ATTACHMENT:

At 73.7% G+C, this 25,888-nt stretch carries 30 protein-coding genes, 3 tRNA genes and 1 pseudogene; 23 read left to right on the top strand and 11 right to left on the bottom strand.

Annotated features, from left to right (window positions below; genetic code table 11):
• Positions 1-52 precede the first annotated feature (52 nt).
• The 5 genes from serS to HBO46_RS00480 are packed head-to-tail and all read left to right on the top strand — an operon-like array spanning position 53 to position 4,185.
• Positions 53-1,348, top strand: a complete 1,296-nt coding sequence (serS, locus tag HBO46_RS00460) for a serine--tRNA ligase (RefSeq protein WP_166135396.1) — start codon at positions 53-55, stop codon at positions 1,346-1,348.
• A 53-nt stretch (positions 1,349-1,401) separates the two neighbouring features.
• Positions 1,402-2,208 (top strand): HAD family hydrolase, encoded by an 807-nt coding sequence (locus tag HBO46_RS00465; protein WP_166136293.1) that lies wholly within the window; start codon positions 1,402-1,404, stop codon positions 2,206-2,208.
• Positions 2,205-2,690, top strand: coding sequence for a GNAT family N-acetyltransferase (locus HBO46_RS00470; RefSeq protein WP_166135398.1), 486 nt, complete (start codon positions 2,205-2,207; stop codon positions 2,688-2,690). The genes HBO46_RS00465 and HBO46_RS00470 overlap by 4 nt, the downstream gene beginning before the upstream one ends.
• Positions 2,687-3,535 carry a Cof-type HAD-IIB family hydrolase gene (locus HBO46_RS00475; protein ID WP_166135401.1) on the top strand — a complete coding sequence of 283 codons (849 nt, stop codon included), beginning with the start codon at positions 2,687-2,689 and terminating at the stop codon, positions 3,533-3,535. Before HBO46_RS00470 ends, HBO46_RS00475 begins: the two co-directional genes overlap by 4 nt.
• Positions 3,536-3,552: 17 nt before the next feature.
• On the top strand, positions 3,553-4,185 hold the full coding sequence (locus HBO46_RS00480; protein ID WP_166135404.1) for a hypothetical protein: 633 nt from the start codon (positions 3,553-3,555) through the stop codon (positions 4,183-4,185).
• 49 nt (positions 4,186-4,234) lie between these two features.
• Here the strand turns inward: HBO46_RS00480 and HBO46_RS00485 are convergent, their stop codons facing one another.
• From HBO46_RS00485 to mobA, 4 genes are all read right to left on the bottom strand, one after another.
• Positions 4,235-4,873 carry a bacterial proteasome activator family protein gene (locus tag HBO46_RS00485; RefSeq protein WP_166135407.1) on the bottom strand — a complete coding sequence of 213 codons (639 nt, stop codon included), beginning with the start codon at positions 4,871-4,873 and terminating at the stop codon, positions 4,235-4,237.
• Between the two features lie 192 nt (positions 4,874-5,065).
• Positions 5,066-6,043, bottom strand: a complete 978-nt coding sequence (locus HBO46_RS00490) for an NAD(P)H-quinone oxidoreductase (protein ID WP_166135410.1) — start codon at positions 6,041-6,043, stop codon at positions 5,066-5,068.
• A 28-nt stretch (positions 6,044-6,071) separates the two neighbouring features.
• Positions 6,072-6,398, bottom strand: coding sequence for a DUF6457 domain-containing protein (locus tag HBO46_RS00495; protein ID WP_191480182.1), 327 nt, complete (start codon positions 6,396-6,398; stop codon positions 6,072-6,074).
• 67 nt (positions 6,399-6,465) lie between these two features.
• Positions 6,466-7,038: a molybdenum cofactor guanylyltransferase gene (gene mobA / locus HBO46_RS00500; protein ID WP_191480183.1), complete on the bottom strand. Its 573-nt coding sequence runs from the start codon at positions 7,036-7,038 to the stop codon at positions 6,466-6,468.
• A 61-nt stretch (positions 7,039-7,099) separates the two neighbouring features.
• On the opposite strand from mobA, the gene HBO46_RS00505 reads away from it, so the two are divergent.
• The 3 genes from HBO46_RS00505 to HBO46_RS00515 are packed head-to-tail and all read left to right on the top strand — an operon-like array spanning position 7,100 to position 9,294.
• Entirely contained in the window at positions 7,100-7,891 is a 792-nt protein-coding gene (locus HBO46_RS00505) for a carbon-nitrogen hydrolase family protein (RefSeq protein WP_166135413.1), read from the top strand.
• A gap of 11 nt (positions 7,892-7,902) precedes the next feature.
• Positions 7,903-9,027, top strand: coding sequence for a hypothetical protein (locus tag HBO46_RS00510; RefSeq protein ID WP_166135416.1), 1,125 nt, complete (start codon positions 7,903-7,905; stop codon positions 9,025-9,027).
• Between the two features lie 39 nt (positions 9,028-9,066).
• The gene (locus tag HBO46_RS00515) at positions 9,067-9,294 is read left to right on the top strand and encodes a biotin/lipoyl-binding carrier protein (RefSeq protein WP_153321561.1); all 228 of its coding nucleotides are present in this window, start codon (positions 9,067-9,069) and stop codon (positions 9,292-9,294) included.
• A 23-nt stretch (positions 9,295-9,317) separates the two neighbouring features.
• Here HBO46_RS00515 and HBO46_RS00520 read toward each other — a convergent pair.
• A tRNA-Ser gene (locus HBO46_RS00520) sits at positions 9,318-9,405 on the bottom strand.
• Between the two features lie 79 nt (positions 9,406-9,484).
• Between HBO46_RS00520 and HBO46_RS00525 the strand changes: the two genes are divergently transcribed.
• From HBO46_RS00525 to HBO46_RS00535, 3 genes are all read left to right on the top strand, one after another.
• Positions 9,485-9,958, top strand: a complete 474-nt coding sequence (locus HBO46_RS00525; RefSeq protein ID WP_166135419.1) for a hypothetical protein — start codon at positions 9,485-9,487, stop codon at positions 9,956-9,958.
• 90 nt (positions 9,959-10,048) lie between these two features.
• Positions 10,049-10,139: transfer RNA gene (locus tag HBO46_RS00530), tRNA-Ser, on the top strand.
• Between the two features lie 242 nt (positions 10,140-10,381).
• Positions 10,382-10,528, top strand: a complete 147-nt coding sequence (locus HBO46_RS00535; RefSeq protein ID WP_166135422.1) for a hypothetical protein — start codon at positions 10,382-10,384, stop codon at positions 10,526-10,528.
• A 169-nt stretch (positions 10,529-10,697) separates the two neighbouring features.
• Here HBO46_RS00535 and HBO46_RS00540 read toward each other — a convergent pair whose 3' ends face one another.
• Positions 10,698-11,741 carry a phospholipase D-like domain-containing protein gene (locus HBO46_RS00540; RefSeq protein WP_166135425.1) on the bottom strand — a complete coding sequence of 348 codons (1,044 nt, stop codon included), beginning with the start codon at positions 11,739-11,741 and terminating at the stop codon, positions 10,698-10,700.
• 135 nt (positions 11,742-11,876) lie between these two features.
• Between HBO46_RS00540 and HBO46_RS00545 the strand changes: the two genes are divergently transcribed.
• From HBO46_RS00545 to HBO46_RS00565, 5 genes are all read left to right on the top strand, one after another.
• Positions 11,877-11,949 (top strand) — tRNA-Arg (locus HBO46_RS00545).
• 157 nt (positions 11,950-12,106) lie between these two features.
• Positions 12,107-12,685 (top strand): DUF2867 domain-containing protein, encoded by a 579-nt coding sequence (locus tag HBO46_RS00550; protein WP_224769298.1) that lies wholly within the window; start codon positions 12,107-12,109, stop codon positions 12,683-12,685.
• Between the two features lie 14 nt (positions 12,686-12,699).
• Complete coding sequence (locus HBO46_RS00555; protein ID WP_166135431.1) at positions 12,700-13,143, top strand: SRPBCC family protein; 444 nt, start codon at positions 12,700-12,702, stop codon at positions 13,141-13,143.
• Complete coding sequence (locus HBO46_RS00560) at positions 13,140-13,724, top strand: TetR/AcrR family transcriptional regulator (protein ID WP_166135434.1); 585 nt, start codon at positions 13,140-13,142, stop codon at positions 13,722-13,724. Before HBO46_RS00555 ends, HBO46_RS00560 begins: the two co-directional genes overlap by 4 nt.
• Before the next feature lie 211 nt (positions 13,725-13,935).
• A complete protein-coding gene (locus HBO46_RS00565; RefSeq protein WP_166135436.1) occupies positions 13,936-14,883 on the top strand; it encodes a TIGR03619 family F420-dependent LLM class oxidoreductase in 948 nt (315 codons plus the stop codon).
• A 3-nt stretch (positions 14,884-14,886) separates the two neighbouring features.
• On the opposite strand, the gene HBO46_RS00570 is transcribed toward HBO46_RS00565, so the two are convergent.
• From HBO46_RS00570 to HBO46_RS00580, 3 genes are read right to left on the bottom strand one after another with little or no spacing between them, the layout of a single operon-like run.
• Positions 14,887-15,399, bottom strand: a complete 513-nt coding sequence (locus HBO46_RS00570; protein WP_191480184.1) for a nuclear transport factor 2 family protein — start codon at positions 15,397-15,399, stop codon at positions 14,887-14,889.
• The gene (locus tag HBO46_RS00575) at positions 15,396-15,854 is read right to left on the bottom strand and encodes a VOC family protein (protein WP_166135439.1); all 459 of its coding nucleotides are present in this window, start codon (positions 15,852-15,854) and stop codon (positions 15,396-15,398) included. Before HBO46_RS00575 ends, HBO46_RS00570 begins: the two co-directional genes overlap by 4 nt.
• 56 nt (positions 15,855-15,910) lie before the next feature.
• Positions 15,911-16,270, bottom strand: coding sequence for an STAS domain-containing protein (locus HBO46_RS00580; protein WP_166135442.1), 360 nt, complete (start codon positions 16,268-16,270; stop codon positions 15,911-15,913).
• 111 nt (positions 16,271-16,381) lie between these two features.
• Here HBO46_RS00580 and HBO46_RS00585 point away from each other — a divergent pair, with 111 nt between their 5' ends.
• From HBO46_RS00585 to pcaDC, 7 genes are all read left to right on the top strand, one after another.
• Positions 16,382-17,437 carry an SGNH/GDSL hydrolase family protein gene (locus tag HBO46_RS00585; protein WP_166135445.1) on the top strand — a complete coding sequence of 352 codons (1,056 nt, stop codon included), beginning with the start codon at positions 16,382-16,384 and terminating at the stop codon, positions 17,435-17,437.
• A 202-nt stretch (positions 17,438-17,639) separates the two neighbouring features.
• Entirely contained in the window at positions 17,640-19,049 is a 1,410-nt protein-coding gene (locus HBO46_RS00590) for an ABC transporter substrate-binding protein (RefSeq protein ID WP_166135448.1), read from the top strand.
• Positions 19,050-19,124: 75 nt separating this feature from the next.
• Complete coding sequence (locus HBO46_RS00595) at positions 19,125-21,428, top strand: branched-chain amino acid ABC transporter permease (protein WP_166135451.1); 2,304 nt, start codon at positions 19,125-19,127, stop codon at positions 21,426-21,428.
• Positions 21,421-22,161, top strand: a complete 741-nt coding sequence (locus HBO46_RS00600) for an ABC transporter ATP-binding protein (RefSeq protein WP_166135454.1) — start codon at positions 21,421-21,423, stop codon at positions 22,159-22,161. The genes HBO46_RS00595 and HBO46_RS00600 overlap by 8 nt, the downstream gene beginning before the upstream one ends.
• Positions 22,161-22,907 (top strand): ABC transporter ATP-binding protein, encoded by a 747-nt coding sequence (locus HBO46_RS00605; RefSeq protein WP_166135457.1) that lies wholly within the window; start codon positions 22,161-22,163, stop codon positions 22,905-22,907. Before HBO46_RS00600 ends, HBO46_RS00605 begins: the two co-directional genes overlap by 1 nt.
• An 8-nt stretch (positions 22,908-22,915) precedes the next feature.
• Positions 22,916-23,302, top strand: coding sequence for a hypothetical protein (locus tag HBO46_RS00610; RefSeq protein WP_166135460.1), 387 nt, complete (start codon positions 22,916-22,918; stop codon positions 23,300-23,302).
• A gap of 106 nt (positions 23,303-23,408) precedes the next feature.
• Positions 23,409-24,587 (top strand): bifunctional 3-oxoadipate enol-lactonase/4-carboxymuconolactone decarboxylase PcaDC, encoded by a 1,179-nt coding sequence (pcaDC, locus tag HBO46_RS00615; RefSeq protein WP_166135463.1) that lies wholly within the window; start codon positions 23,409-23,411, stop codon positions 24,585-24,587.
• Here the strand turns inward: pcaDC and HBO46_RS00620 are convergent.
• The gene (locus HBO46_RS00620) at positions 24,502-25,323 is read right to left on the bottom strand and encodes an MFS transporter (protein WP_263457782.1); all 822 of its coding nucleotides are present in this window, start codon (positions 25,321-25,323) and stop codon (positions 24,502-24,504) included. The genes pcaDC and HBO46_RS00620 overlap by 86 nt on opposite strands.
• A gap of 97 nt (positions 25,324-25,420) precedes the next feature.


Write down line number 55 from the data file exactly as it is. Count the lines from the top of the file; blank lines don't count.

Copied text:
• A 3-nt stretch (positions 14,884-14,886) separates the two neighbouring features.